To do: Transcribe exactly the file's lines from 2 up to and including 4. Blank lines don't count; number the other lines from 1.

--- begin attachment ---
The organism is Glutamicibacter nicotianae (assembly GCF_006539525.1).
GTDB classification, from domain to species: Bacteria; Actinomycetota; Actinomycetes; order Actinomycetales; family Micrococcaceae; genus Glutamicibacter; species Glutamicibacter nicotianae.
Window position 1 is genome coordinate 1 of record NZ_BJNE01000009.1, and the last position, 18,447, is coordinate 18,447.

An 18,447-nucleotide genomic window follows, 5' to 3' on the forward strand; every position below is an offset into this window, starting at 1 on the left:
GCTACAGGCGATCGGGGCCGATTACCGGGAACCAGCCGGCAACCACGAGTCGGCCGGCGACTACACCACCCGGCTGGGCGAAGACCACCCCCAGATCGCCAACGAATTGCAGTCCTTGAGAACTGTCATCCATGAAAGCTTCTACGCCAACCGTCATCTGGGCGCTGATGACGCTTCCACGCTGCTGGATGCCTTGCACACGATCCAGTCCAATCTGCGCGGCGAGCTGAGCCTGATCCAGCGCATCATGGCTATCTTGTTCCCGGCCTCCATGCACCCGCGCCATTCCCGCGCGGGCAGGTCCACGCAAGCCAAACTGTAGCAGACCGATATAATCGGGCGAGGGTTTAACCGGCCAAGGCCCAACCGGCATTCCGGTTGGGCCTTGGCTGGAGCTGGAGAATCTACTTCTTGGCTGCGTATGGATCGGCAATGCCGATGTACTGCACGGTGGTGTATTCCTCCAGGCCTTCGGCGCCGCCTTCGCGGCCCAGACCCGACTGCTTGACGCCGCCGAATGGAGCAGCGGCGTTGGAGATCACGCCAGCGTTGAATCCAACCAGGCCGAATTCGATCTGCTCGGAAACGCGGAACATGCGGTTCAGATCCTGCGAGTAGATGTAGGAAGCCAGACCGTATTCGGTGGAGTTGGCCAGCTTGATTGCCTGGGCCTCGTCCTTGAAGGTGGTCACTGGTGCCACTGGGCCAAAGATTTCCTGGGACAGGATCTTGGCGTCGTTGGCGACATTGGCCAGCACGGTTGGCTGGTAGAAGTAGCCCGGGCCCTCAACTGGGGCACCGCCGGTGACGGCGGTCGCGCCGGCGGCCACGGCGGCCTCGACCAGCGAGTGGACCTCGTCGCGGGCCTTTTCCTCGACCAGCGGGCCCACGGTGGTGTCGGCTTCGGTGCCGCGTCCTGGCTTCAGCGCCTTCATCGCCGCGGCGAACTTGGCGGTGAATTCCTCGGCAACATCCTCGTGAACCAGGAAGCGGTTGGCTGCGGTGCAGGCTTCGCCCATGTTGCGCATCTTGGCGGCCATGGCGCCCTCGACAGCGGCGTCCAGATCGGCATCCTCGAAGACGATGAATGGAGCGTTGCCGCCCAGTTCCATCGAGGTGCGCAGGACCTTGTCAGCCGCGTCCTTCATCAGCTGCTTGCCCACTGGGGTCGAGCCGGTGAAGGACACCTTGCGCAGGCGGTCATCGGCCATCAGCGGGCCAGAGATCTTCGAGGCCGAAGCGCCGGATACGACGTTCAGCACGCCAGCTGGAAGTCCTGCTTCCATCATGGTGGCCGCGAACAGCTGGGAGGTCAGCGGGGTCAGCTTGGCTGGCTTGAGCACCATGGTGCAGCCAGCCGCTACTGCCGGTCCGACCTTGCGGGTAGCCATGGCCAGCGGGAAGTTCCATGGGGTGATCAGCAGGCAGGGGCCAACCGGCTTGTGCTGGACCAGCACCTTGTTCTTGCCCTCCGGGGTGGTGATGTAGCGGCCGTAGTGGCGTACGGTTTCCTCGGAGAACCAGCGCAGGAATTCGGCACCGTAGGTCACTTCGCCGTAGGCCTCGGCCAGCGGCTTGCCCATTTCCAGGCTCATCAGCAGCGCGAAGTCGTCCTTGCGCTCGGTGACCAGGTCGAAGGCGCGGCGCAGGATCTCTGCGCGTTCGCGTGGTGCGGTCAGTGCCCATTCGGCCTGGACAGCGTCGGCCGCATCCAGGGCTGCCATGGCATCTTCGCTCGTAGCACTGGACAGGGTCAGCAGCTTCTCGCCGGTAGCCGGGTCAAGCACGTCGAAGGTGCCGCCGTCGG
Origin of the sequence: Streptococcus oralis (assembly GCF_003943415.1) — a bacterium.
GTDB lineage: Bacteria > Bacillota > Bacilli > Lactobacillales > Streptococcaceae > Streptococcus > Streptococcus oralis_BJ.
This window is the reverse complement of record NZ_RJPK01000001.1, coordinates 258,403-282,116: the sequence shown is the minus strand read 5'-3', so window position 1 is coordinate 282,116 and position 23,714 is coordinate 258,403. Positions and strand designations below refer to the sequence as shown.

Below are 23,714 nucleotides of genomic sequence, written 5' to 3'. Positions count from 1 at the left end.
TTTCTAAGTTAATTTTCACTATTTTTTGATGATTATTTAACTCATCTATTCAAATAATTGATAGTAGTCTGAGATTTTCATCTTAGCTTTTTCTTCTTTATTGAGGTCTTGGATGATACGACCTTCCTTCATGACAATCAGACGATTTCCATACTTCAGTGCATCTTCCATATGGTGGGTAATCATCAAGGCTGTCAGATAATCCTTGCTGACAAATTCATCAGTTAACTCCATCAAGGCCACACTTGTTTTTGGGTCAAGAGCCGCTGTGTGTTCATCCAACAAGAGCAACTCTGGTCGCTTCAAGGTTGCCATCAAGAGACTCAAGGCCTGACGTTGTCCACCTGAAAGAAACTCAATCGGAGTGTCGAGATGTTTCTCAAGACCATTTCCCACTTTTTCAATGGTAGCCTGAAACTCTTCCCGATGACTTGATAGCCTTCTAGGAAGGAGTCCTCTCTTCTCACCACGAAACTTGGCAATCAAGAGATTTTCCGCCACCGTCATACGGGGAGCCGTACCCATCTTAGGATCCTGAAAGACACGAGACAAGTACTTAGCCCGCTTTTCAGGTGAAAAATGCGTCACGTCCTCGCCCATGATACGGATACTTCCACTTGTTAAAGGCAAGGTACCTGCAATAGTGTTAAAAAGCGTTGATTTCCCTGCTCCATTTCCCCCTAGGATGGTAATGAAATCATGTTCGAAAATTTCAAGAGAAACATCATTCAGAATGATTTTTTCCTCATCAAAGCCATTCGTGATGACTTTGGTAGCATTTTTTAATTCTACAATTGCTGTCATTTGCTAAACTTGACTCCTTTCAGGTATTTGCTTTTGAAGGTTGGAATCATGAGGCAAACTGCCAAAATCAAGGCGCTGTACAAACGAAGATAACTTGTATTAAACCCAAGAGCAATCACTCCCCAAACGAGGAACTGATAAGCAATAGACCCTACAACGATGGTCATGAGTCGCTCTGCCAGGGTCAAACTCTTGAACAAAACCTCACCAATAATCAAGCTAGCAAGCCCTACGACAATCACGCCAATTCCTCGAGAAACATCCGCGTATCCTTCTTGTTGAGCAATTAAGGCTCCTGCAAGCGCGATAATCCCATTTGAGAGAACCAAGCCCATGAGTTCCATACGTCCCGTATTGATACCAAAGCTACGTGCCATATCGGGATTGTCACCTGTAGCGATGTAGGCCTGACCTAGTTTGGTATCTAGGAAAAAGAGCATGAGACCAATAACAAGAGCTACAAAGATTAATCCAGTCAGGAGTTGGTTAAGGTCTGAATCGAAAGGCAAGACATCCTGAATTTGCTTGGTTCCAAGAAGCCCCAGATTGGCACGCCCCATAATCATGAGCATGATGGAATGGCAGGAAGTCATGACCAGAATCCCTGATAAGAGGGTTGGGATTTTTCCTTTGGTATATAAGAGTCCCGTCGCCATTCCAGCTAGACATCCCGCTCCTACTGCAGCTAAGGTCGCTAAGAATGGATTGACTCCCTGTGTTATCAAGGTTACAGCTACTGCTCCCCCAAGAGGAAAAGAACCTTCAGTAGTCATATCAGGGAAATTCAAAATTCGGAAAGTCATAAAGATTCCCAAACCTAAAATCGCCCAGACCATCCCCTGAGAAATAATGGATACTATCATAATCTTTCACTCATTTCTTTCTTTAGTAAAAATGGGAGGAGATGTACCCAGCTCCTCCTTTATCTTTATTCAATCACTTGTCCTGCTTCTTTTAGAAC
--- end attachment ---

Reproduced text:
GTDB classification, from domain to species: Bacteria; Actinomycetota; Actinomycetes; order Actinomycetales; family Micrococcaceae; genus Glutamicibacter; species Glutamicibacter nicotianae.
Window position 1 is genome coordinate 1 of record NZ_BJNE01000009.1, and the last position, 18,447, is coordinate 18,447.

An 18,447-nucleotide genomic window follows, 5' to 3' on the forward strand; every position below is an offset into this window, starting at 1 on the left: